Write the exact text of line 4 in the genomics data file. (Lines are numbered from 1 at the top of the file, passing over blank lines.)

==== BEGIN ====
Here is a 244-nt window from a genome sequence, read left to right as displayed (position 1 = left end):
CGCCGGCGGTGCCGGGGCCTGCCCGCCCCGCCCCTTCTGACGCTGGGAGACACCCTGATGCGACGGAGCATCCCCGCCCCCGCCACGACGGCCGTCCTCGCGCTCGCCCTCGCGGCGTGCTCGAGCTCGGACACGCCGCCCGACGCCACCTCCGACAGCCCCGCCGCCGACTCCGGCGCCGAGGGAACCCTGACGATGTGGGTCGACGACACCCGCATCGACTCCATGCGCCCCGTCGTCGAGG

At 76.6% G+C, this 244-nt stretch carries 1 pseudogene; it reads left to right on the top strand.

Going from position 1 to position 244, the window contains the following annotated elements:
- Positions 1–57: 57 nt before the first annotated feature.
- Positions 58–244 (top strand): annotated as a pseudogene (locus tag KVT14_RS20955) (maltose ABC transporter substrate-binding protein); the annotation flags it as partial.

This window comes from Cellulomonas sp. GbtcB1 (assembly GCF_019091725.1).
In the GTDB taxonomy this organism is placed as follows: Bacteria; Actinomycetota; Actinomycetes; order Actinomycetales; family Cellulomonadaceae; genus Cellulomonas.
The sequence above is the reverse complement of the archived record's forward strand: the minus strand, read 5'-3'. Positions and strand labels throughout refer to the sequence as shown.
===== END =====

Going from position 1 to position 244, the window contains the following annotated elements: